BERLIN – The other shoe dropped last week when Gov. Martin O’Malley introduced his proposed state budget as expected on Friday, but just how far it fell remains uncertain for Worcester County Public Schools officials.
Last week, the Worcester County Board of Education introduced its own fiscal year 2012 budget without knowing precisely what to anticipate in terms of state aid. Board officials bemoaned the fact they were required to submit a balanced budget in advance of knowing what to expect in terms of anticipated cuts in state aid, and after O’Malley introduced his fiscal year 2012 budget last Friday, the picture is not any clearer.
“The governor introduced his budget on Friday and we’re still trying to identify the impacts on our school system,” said Worcester Superintendent Dr. Jon Andes this week. “What we do know is that he reduced funding for public education by about $100 million, but we don’t know just yet exactly how that will affect us.”
Historically, when the state cuts aid for public education, Worcester County is among the jurisdictions hit hardest, based on Maryland’s funding formula linked to the value of real estate in the counties. According to the formula, Worcester is among the wealthiest counties in the state despite the fact nearly 40 percent of its public school students come from families of poverty, which is higher than the state average and also higher than 13 other school systems.
However, Andes said this week he believes the state’s formula was altered to some degree in O’Malley’s budget introduced last week, which could increase the level of state aid for Worcester.
“In our school system, student population is increasing and the number of students from households of poverty is increasing in kind,” he said. “Accordingly, we should see an increase in state aid, but we’re still uncertain just what it means. As I understand it, the formula for state aid was adjusted in this budget, but we still aren’t sure about the details.”
If further cuts in state aid for education for the counties are on the way, Worcester should be in a better position to absorb them than many other jurisdictions. Roughly 75 percent of the Worcester County public schools budget comes from the county, with the state providing about 17 percent, while in some jurisdictions, the breakdown is more like 50-50.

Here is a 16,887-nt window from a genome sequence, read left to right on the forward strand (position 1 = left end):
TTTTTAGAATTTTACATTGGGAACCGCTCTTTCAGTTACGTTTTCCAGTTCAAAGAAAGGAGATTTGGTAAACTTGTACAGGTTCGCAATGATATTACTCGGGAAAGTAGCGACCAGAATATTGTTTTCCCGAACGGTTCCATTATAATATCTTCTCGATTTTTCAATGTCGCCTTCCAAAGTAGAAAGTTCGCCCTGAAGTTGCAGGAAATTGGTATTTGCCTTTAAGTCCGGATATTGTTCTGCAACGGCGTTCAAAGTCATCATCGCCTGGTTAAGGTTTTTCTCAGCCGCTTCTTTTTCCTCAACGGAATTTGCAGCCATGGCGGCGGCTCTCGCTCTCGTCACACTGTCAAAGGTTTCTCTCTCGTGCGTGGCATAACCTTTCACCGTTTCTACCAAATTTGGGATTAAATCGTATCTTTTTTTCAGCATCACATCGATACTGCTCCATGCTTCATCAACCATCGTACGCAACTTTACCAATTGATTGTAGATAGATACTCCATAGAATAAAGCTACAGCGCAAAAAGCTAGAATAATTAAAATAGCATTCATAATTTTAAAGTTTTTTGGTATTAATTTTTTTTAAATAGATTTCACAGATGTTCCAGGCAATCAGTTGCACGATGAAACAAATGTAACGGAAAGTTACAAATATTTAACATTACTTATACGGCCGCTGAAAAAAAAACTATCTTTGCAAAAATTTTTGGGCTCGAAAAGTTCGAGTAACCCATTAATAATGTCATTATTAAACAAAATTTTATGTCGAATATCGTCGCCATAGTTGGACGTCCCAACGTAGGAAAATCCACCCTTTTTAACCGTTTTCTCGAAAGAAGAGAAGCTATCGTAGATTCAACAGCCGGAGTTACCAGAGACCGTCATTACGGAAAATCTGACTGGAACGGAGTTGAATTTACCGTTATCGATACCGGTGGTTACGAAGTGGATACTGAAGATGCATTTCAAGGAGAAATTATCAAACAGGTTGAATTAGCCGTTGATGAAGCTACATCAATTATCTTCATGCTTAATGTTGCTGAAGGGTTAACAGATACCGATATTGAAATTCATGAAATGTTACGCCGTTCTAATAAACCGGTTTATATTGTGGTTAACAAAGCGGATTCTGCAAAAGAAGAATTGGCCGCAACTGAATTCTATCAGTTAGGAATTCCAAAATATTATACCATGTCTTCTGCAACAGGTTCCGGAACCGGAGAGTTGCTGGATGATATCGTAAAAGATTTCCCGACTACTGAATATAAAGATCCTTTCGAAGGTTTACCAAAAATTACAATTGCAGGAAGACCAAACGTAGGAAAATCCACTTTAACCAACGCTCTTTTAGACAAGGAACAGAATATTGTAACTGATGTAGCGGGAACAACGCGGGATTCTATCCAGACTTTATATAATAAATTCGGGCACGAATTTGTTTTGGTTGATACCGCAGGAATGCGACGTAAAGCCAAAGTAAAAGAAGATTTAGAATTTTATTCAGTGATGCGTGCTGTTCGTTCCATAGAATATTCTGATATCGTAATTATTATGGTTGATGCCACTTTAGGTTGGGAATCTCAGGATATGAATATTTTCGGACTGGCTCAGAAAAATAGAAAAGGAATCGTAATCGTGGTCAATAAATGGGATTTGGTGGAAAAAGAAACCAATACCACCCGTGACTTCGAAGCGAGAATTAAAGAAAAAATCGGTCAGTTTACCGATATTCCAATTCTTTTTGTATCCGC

“Since we rely less on state funding, further reductions in state aid should impact us less than jurisdictions that count on the state to provide much more of the funding for their budgets,” said Andes.
Nonetheless, further cuts from any source could be hard to bear in what is shaping up to be a difficult budget process this year. The proposed budget includes $89.8 million in anticipated revenues for fiscal year 2012, while the estimated expenditures for the upcoming fiscal year total about $90.2 million, leaving a deficit of $389,702 that must be reconciled in order to present a balanced budget to the County Commissioners in mid-February.
Meanwhile, one casualty of the governor’s budget could be the American Government test, one of four currently taken by all high school students as a condition of graduation. Maryland high school students currently take four tests each year as a graduation requirement. The tests include English 10, which satisfies the reading requirement; Algebra I, which satisfies the math requirement; Biology, which satisfies the science requirement; and American Government, which satisfies the social studies requirement.
However, O’Malley’s budget calls for eliminating the $1.9 million cost of administering and grading the government test, while leaving funding in place for the other three.
“We were informed on Friday by the Maryland State Board that in order to make a budget reduction, the governor chose to eliminate the state government test as a graduation requirement,” said Andes.
Andes emphasized the budget calls for eliminating funding for the test by 2014, meaning those currently in high school in Maryland will still be required to take and pass the exam in order to graduate.
“That requirement still exists for the class of 2014,” he said. “Kids in high school right now will still be required to take and pass that government exam.”
The government exam became a casualty in the governor’s budget because unlike the other three, it is not a requirement of the federal No Child Left Behind program. No Child Left Behind mandates standardized tests in reading, math and science as a condition of graduation for Maryland high school students, but taking and passing a social studies exam is not mandated by the federal program.
“The English, algebra and biology exams satisfy the No Child Left Behind requirements for reading, math and science,” said Andes. “There is no federal mandate for a social studies exam as a condition of graduation, so the government exam has been cut from the budget. It could conceivably go back in if funding is available, but it has been cut for the time being.”